Great Power Conflict: Will It Return? February 25, 2015Posted by tkcollier in Geopolitics, News and politics, philosophy & politics.
Tags: China, Geopolitics, Japan, Russia, United States, World War II
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we are witnessing four changes in international affairs that will lead to renewed great power conflict.
The first change is the slow disengagement of the United States from the dominating role it has played after World War II, marked most notably by a lowering of its defense spending and commitments. America has retreated from its role of protector of the world order, but the current occupant of the White House clearly ranks foreign affairs as an annoyance compared to an ambitious domestic agenda and has telegraphed his desire for America to have either a light or non-existent footprint across much of the globe.
The slow American withdrawal coincides with the second change, in which four of the current great powers (Russia, China, India, and Japan) are revaluating, amplifying, or changing aspects of their grand strategy in a way that resembles a similar reshuffling that took place late in the nineteenth century.
Third, there are ominous parallels between the cauldron that created the conflict of the Great War and those simmering today. China, playing the role of nineteenth-century Germany, seems determined to upset the economic and military stability created by the United States and Japan, especially in the area of naval power and power projection. Japan is playing the role of the United Kingdom, an old power clinging to its power base by mobilizing nationalism and militarism. Russia, attempting to resurrect its glory by aggressive action, reminds us of a turn-of-the-century France. India, coming on the world stage for the first time, yet not quite ready for a big role, is reminiscent of the newly unified Italian peninsula of 1861.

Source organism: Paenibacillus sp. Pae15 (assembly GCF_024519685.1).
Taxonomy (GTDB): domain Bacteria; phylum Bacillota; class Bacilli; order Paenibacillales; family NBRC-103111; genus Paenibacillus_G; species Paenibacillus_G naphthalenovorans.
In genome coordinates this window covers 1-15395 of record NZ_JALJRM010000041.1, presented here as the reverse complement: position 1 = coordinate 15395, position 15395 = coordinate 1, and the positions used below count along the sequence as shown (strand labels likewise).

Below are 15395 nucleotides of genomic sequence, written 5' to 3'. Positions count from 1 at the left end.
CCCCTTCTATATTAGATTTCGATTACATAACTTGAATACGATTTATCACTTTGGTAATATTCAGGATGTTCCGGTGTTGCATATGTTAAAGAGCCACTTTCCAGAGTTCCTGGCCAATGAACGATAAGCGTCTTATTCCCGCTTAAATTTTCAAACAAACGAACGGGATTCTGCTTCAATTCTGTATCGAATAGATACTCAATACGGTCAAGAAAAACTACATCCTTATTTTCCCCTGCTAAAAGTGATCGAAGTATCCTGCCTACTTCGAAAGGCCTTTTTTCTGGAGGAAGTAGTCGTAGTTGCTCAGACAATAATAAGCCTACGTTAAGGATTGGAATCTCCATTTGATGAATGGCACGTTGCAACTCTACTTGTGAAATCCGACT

Same Place, Different Time May 3, 2014Posted by tkcollier in Cool photos, Photography.
Tags: Cool photos, History, World War II
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Allied Mole in 3rd Reich Uncovered February 13, 2010Posted by tkcollier in Geopolitics.
Tags: History, Hitler, spy, World War II
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The documents, uncovered in the Churchill Archives in Cambridge and the National Archives, show that Knopf and his sub-agents alerted British Intelligence to German plans for an invasion of Malta in 1942, relayed Rommel’s intentions in North Africa and revealed Hitler’s fatal obsession with capturing Stalingrad on the Eastern Front.
The Führer was “determined to capture Stalingrad at all costs”, Knopf reported. Hitler’s disastrous assault on the Russian city, which led to the destruction of the German 6th Army, is seen as a turning point in the war.